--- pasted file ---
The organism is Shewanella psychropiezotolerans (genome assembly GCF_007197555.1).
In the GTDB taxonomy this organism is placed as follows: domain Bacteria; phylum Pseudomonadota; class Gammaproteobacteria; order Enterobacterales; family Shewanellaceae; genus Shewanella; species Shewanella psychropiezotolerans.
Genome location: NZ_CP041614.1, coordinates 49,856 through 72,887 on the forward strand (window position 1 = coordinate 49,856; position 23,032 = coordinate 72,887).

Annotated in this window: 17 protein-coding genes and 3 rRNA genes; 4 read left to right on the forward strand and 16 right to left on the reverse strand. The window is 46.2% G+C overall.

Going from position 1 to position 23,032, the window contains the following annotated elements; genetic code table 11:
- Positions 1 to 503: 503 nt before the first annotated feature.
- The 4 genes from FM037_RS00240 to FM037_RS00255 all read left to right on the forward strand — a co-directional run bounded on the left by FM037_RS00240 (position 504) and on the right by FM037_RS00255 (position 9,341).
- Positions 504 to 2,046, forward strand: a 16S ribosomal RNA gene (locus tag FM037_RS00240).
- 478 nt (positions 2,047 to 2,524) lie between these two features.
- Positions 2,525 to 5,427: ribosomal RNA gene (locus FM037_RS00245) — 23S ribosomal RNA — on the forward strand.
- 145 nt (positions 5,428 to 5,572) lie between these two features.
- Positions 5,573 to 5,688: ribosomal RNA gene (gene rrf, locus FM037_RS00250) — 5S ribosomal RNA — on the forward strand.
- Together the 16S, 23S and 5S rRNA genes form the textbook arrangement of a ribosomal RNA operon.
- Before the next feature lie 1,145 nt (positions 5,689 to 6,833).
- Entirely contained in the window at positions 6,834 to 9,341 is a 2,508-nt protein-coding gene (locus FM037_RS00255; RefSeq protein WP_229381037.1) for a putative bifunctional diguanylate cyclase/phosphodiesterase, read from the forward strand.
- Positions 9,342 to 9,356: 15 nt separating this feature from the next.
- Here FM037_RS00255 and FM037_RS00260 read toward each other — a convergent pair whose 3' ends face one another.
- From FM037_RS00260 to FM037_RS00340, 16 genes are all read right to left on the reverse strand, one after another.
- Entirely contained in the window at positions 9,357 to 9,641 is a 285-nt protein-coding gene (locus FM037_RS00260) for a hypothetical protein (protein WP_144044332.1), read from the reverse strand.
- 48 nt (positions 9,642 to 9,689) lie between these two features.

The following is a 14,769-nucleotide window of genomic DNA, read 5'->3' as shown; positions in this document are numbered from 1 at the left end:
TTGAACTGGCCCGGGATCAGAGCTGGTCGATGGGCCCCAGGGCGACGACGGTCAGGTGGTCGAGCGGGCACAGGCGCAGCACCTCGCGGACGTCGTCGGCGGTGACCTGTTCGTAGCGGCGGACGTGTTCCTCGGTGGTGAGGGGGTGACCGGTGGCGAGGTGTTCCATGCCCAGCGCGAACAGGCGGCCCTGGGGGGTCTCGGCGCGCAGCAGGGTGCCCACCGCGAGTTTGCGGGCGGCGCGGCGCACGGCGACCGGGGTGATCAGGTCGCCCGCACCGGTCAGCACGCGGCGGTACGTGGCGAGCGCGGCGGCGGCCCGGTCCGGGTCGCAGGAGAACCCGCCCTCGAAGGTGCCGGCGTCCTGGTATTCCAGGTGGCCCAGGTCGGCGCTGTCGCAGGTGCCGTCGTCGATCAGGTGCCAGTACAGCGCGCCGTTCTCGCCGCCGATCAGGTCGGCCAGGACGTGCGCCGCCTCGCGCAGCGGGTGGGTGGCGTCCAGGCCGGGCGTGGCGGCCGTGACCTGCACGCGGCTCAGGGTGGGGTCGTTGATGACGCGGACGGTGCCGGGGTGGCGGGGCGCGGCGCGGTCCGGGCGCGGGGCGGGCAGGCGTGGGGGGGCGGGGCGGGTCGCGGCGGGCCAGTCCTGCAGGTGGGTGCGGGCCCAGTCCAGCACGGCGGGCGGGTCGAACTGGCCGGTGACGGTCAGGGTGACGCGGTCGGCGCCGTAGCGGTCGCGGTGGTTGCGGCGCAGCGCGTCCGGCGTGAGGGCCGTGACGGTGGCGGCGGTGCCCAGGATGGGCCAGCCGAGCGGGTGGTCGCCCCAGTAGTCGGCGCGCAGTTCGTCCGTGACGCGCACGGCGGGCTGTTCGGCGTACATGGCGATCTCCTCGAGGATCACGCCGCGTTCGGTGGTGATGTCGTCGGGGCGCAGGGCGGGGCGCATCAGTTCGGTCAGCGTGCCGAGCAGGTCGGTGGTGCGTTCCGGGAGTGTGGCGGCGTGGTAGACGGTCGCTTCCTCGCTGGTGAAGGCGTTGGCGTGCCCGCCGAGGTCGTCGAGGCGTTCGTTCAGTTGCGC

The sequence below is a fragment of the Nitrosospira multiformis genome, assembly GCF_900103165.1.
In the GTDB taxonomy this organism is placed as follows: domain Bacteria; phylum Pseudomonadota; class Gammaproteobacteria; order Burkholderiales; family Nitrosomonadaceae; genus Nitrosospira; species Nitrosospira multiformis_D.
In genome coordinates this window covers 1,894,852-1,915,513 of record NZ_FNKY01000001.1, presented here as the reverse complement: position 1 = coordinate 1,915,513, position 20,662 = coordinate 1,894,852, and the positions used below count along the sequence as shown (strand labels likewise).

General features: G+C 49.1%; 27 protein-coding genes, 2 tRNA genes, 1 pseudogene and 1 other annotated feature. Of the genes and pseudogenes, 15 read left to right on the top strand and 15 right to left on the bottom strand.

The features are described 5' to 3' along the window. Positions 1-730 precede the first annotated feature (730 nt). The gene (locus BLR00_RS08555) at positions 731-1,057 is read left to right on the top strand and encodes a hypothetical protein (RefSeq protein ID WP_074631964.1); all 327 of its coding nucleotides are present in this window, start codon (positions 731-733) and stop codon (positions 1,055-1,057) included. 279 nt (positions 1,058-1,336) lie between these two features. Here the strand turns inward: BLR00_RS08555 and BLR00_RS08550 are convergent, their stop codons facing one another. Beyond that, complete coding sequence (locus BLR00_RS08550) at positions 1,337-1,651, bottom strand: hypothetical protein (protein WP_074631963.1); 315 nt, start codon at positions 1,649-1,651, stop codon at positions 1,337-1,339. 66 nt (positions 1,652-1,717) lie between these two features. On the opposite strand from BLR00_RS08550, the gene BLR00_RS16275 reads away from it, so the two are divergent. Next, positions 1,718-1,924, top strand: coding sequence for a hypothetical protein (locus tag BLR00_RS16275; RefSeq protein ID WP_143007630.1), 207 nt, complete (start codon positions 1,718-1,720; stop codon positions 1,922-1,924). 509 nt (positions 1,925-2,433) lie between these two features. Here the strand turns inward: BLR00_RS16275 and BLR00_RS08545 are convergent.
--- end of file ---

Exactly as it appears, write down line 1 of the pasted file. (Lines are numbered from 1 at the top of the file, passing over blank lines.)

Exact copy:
The organism is Shewanella psychropiezotolerans (genome assembly GCF_007197555.1).